Boot, saddle, to horse, and away!

Nascent Canadian Air Force on Lake Winnipeg in 1921

Toronto. The history of all countries owes much to the publication in January, 1839 of the two primary photographic processes that produced ‘permanent’ positives. Three years later in 1842, Browning’s poem used here was first published.

Prior to 1839, drawings and paintings had to convey depictions of earlier life in all its complexities. Today, museums, archives, schools, newspapers, books, magazines, and even movies all benefit from the ongoing discoveries and improvements to photography.

Smaller countries like Canada are no exception in their histories benefitting from photography. For example, take a look at an article in the June 30, 2021 issue of “The Vox Air“, a publication of the 17th Wing of the Canadian Air Force (CAF) based in Manitoba.  On page seven, an article titled ‘“Birthplace of the Air Force in Manitoba” RCAF and Yacht Club Commemorate 1921 Opening of Victoria Beach Air Station‘ announces the beginning of the Victoria Beach Air Station, which opened April, 1921 on Lake Winnipeg, a few miles north east of the city of Winnipeg.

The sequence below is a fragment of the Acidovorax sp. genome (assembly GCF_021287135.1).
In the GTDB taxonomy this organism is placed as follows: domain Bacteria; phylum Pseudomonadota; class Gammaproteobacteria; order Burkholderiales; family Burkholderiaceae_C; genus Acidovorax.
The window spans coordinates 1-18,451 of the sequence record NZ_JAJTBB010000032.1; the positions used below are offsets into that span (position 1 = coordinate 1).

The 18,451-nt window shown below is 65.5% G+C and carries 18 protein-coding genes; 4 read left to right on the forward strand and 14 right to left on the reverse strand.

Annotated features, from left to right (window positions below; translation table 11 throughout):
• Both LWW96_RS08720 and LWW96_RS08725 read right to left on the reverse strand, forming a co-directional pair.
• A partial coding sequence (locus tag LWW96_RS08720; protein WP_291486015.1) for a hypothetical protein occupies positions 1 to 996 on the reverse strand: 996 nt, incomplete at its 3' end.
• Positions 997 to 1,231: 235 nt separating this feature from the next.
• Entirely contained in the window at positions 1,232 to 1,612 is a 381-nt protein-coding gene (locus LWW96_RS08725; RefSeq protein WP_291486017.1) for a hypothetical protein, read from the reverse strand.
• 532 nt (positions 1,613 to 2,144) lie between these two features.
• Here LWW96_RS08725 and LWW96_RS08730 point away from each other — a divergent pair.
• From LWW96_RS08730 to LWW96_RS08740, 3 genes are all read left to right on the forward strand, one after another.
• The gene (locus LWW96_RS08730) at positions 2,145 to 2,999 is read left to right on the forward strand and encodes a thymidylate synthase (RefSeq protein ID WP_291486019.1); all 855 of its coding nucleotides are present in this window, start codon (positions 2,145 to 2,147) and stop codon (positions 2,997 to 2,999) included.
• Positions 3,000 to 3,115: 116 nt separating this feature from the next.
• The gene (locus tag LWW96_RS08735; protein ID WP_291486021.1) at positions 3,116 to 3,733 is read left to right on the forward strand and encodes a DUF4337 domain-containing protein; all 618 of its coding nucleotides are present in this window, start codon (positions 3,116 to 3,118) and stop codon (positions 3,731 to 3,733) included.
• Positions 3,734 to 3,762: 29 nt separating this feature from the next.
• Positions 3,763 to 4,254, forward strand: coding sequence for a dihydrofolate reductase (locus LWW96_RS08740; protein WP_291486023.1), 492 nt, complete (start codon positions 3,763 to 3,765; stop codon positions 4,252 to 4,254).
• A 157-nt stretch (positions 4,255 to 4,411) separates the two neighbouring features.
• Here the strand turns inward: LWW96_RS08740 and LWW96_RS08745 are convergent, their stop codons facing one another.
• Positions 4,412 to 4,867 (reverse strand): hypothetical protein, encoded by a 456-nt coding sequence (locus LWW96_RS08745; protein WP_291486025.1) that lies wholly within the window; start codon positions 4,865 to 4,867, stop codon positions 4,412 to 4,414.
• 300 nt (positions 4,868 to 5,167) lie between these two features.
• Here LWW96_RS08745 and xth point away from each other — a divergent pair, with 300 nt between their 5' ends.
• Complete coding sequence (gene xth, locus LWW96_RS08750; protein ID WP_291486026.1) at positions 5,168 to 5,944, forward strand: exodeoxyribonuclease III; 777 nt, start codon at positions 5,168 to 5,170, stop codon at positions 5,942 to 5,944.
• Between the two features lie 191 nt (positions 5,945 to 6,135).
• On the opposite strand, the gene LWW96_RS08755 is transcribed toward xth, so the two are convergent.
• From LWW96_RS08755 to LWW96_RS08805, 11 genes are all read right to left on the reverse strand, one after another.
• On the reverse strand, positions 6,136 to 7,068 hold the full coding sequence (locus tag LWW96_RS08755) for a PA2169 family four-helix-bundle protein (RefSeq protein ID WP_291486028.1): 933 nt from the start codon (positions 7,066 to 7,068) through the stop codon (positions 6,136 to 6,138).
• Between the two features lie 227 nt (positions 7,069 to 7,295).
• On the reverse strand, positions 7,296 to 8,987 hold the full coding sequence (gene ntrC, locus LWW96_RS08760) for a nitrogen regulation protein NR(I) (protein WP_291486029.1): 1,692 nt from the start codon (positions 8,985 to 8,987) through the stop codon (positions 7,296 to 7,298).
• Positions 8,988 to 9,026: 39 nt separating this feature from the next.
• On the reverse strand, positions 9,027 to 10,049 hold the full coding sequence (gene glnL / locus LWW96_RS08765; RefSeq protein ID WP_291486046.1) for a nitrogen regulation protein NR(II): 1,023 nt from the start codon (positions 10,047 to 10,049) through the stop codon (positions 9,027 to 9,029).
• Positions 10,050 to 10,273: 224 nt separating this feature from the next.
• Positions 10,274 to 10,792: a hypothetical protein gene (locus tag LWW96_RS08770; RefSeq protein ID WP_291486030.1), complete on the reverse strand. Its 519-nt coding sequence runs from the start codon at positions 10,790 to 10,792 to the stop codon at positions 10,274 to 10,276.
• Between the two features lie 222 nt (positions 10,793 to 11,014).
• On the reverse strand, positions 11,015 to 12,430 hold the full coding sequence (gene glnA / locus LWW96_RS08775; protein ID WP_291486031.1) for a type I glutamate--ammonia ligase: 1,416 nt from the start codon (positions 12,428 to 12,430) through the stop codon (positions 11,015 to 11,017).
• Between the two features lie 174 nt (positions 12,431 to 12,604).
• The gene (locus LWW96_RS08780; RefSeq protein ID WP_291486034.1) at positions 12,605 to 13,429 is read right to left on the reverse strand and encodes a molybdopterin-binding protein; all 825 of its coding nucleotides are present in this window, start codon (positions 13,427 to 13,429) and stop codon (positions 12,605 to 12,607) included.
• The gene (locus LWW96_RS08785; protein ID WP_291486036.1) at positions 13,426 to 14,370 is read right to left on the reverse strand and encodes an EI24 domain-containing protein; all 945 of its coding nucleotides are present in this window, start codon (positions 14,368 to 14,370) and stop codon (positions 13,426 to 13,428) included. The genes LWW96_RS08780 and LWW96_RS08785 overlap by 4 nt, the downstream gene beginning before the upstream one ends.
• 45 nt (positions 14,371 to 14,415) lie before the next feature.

One photograph, shown above, depicts the Curtiss HS-2L flying amphibian aircraft initially built for the American Navy.  This photograph is dated July 1, 1921 and shows the first HS-2L (being pulled into the lake by horses) ready to fly for the precursor to the our Air Force – the Air Board’. All aircraft of that time were ‘flying boats’ – wheels and skiis came later. The base, opened in April, 1921, operated until 1926 when it was relocated to a new Manitoba location at Lac du Bonnet.

The article uses both text and photographs to celebrate the Station’s centennial anniversary and its first launching of an aircraft after it was pulled into the lake by horses. Imagine how long it would take to describe this activity using words alone! The publication is bursting with photographs, both modern images in colour and historic ones in monochrome.

My thanks to George Dunbar, good friend, PHSC member, and photographic historian for suggesting the above link and photograph.

Note: the title of this post is from Robert Browning‘s 1842 poem of the same name.

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